Vivian Malone Jones may not hold the sway of other civil rights figures who fought against Jim Crow laws in the Deep South, but her legacy as one of the vital cogs of the movement remains intact.
In 1963, Malone Jones made headlines as one of the University of Alabama’s first two African-American students during the infamous “Stand In The Schoolhouse Door” event. On this day in 1965, she would triumph as the first Black person to graduate from the formerly segregated university.
Malone Jones was an exceptional high school student who learned that the University of Alabama’s southern branch in Mobile, the University of South Alabama, was going to desegregate.
Malone Jones and several other Black students had their applications rejected because of “class size” and “enrollment” but it was long alleged that race was the main barrier. Malone Jones ultimately earned her Bachelor’s degree from Alabama A&M, a historically black college. But she wanted to earn an accounting degree from the University of Alabama so she sought the help of the NAACP Legal Defense Fund.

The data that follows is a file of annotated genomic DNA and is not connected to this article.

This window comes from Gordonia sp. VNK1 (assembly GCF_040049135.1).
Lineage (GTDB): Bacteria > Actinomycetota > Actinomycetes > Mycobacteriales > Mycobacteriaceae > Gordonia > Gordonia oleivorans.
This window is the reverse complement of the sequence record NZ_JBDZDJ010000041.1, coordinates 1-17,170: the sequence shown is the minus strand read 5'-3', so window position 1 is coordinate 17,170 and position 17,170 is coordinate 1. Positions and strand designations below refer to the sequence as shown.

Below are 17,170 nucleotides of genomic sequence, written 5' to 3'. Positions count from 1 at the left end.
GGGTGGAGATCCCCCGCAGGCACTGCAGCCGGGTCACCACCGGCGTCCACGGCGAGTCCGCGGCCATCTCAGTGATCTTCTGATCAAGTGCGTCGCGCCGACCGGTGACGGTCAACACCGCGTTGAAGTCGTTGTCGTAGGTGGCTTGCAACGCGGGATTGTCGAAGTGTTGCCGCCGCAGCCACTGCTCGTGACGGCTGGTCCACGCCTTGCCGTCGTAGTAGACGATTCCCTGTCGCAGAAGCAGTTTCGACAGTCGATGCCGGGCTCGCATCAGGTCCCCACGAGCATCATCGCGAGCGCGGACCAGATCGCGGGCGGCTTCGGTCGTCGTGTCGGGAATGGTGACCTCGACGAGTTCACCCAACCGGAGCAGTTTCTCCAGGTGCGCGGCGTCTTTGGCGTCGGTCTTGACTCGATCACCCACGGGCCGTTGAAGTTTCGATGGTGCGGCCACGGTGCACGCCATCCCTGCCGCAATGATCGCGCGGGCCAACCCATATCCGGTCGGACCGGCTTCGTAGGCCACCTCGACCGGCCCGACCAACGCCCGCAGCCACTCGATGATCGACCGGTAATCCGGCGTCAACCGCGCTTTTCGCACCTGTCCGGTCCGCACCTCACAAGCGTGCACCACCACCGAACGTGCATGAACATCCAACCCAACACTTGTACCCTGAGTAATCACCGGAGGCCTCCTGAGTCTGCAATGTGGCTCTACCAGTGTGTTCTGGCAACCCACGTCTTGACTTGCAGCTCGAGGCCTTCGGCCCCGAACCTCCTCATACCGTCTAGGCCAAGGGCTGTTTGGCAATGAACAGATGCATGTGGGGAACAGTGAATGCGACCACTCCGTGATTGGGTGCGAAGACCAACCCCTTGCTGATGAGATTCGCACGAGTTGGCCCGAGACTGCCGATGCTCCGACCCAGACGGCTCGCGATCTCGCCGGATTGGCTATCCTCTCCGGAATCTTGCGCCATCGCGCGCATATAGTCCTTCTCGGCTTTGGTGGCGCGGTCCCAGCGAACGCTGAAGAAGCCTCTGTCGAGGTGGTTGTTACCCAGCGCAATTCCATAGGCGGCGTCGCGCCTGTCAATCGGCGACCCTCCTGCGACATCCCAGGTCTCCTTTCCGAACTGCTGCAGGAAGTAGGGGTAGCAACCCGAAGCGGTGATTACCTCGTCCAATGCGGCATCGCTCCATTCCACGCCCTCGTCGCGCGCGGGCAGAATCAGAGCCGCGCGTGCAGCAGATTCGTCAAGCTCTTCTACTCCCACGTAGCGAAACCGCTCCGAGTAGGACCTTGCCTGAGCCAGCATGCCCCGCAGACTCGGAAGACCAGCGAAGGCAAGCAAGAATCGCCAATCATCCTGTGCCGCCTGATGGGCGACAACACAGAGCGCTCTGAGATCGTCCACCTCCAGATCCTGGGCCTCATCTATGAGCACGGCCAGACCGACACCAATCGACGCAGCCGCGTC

They were already working with another Black student, James Hood, and a district judge ruled in favor of the pair entering the university. However, then-governor George Wallace, flanked by armed guards, headed the students off at the door on June 11, 1963.
Despite Malone Jones and Hood having legal right to enter, Wallace made a political stand and kept his promise to uphold segregation in the state, using the now infamous slogan of “Segregation Now, Segregation Forever.”
The tense situation reached a head when then-Deputy U.S. Attorney General Nicholas Katzenbach ordered Gov. Wallace aside. Defiant, the governor refused to stand down, prompting President John F. Kennedy to deploy the Alabama National Guard to escort the students.
Reluctantly, Gov. Wallace allowed Malone Jones and Hood to register for classes. In an event many suspected was related, civil rights leader Medgar Evers was killed in Jackson, Miss. the next day. Despite Evers’ death and the constant threat of violence, Malone Jones was determined to press on for her business management degree.
Hood would eventually drop out of the program because of mounting mental and physical pressures. As reported by news agencies at the time of Malone Jones’ death, the university hired a driver, Mack Jones, from Stillman College in Tuscaloosa to ensure her safety.
The pair would eventually marry in September 1966 after Jones became a notable obstetrician. In 1996, Governor Wallace and Malone Jones met during an awards ceremony and apologized for his actions.
Malone Jones went on to work at several key government positions, including the civil rights division of the United States State Department. US Attorney General Eric Holder’s wife, Sharon Malone, is Malone Jones’ younger sister.
Malone Jones died at age 63 in 2005.